Workflow, shmerkflow: what we want to know about is how Photoshop can handle cute pet photos, right?
Er, maybe not–but selecting irregular things like hair certainly is important, and it’s a problem that’s bedeviled both users and computer scientists for many years. CS3 makes some real progress in this regard (hint: check out that mysterious Radius slider in the new Refine Edge dialog), and last week Jon Fortt of Business 2.0 sat down with Adobe engineer Gregg Wilensky to look at the results. You can see his notes–along with well-fluffed puppies–here. [For more on how the technology came to be, see "Male-pattern baldness -> Great Photoshop feature."]
0 thoughts on “Puppies now 30% fluffier with CS3”
Hair may have bedeviled users and scientists in San Jose, but we do it every day over here.
Shouldn’t the developers focus on more high-end selection capabilities involving channels and masks (such as flexible tolerence levels on brushes in alpha channels)?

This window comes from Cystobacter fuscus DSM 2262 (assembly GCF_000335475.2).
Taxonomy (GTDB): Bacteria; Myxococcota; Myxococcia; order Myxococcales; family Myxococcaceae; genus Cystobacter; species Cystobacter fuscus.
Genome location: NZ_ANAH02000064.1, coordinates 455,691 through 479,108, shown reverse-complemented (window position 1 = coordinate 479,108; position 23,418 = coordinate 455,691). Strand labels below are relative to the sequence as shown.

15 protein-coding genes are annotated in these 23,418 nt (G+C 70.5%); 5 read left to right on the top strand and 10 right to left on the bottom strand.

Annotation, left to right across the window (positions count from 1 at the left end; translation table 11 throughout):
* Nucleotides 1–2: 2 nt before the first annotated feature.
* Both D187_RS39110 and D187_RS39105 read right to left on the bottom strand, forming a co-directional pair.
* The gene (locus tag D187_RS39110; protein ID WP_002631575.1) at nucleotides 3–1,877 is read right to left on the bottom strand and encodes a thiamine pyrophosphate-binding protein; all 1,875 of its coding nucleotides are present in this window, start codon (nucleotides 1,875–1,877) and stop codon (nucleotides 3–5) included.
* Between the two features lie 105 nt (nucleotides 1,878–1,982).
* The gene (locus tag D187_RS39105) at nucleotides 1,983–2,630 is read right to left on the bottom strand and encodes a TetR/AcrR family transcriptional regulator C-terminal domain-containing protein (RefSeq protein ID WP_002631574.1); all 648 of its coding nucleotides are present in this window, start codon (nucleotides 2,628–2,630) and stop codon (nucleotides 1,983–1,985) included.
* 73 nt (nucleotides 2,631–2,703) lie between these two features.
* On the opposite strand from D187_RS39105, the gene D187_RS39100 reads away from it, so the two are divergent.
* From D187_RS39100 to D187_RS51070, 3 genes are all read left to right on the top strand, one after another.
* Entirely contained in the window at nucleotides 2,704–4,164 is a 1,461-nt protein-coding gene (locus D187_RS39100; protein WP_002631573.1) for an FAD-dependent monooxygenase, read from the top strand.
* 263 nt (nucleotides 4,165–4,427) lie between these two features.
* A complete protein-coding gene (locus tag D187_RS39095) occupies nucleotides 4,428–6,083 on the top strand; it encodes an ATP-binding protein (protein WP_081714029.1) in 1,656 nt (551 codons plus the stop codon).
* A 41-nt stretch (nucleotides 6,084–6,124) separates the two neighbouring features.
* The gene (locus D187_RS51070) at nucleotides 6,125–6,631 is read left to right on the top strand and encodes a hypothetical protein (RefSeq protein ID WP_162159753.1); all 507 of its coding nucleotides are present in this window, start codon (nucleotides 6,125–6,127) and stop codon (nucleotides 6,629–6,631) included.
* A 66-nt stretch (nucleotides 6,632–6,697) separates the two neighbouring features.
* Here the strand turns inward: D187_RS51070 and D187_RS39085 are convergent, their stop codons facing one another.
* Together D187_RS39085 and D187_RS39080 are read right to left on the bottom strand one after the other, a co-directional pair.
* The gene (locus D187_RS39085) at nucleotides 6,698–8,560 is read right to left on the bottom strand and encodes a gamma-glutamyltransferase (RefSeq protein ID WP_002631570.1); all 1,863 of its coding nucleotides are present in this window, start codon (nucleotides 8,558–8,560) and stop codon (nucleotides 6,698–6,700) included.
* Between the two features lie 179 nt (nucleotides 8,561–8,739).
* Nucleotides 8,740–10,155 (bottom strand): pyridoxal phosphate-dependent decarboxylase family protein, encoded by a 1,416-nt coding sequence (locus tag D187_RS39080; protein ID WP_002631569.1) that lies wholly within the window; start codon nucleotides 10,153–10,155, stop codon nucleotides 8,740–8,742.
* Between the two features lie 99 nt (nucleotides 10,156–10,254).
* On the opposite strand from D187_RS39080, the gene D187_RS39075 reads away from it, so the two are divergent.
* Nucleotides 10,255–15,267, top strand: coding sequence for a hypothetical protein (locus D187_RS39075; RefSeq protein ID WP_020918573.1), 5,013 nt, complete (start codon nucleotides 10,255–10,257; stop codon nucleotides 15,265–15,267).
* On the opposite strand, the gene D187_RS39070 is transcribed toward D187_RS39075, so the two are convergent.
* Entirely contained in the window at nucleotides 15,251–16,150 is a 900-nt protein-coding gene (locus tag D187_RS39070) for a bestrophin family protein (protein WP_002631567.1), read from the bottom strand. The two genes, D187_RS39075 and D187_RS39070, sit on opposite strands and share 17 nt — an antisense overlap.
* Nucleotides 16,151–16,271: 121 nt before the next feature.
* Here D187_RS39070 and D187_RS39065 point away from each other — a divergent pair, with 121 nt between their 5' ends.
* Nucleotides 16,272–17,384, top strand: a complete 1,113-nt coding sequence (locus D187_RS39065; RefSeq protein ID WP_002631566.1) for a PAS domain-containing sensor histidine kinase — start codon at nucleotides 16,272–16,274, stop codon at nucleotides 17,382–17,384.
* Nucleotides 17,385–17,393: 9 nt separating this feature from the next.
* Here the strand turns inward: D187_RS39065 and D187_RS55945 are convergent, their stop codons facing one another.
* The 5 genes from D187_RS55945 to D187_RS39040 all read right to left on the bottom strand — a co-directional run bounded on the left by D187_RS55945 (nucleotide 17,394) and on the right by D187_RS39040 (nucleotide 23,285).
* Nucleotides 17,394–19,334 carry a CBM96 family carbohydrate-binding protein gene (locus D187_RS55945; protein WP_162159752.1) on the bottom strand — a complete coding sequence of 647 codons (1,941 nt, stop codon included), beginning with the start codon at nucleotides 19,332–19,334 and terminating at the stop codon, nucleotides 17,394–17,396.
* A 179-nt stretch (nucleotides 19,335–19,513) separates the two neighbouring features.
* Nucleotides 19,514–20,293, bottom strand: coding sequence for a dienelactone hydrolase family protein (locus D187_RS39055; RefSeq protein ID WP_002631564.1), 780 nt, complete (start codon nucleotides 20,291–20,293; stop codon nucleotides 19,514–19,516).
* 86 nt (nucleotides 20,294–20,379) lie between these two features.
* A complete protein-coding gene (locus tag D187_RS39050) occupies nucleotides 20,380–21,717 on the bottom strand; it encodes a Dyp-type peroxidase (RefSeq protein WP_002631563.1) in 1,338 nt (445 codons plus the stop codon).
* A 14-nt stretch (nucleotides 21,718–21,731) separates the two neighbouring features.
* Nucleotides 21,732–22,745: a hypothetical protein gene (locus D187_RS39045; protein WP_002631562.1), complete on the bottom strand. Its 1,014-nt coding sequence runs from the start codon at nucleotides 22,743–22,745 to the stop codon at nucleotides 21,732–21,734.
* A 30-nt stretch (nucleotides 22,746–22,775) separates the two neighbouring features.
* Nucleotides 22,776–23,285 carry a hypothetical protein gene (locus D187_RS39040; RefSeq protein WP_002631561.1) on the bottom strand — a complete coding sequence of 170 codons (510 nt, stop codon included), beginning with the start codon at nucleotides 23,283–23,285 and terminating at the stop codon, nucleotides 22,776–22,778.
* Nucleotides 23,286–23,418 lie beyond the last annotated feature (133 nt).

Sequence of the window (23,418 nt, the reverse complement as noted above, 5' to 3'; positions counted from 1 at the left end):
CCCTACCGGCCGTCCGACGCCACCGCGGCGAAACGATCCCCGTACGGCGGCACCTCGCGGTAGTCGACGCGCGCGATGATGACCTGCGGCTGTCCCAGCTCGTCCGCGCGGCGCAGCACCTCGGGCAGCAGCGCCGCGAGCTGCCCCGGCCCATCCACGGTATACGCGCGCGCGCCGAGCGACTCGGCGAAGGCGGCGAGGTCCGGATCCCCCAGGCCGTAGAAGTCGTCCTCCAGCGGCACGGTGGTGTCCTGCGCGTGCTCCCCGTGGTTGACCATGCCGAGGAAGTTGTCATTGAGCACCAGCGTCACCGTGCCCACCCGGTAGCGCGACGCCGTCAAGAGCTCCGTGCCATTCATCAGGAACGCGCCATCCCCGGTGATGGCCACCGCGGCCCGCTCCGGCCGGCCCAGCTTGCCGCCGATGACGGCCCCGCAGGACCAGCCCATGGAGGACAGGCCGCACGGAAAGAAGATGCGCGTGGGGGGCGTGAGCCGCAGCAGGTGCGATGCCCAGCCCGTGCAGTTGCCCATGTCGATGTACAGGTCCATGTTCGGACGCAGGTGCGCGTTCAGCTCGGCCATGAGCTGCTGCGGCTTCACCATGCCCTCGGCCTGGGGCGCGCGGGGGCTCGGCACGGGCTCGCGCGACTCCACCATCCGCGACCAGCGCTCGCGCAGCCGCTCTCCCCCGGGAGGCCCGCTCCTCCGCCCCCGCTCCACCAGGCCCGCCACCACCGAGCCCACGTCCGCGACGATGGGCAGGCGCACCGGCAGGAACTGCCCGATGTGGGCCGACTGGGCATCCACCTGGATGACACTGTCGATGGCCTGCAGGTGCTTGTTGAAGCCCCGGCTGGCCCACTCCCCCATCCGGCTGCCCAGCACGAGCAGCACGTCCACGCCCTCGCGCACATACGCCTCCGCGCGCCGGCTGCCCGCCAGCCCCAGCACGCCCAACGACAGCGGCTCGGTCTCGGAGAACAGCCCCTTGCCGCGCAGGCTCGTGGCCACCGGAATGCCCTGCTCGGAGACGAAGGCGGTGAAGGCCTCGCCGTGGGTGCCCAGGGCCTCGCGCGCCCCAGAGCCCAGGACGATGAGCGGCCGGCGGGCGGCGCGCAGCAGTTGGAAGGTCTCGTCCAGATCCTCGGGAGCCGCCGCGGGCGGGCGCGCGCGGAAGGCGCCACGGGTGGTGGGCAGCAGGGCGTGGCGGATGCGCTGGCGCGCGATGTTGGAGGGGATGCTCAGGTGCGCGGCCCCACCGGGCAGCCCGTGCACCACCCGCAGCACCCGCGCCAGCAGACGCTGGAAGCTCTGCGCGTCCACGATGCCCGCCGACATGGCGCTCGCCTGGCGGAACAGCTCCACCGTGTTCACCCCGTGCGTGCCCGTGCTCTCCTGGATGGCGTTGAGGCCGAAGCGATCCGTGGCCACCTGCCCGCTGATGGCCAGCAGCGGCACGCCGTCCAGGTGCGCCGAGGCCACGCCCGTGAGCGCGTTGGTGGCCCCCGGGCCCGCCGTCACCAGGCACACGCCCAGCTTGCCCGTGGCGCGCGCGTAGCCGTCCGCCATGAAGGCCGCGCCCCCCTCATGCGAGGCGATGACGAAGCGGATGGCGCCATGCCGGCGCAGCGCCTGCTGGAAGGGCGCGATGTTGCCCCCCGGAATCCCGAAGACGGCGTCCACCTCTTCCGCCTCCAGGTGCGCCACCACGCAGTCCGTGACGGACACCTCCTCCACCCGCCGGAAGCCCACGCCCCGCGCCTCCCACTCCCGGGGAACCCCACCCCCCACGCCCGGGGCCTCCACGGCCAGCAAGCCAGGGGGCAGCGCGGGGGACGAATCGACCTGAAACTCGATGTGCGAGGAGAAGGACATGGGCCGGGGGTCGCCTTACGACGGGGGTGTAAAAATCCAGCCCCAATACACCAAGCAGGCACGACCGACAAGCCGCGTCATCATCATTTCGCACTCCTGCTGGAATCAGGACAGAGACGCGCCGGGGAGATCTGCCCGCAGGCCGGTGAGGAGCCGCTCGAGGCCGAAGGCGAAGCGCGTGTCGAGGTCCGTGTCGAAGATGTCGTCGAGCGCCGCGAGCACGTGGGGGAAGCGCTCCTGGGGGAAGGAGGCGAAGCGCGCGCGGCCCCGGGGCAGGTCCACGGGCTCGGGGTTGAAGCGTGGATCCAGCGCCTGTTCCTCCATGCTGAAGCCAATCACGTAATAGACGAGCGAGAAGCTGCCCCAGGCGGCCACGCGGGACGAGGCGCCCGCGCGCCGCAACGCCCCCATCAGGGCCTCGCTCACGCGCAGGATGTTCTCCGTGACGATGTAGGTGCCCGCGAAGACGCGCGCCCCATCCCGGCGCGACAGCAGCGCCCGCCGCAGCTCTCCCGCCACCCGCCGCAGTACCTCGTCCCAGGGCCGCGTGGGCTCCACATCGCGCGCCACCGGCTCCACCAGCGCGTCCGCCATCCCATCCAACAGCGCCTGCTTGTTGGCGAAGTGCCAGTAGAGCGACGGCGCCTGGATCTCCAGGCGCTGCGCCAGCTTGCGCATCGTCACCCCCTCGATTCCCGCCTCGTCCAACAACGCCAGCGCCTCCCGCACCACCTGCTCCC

Refine Edges IS a really great UI for what we call “feathering”, but it shouldn’t be implied that this new edge maker can do it all without going in by hand here and there.
I remember when the amazing Extract tool came out — takes longer to really select hair than starting over with a channel and a brush. As a marketing guy you shouldn’t say This Is The Way, bcause with Photoshop there are many ways.
[Er, I don’t remember saying that it was The Way. I think it’s a useful capability that may not be self-evident. And yes, there are many ways to do various things. We need to do a better job of helping newcomers find their way through the possibilities, without limiting what’s possible. –J.]
Sorry, You didn’t say that. I meant that sometimes Adobe experts are “believed”, even if they’ve never used the app for paying work. This entry reminded me of that kinda thing.
In teaching Photoshop I sometimes find I have to unlearn newcomers from what they may have read. They see a nice dialog box and half an hour later they’re still upset it doesn’t work. Back to basics then.
(sorry about the misinterpretation)
[It’s all good in the ‘hood. –J.]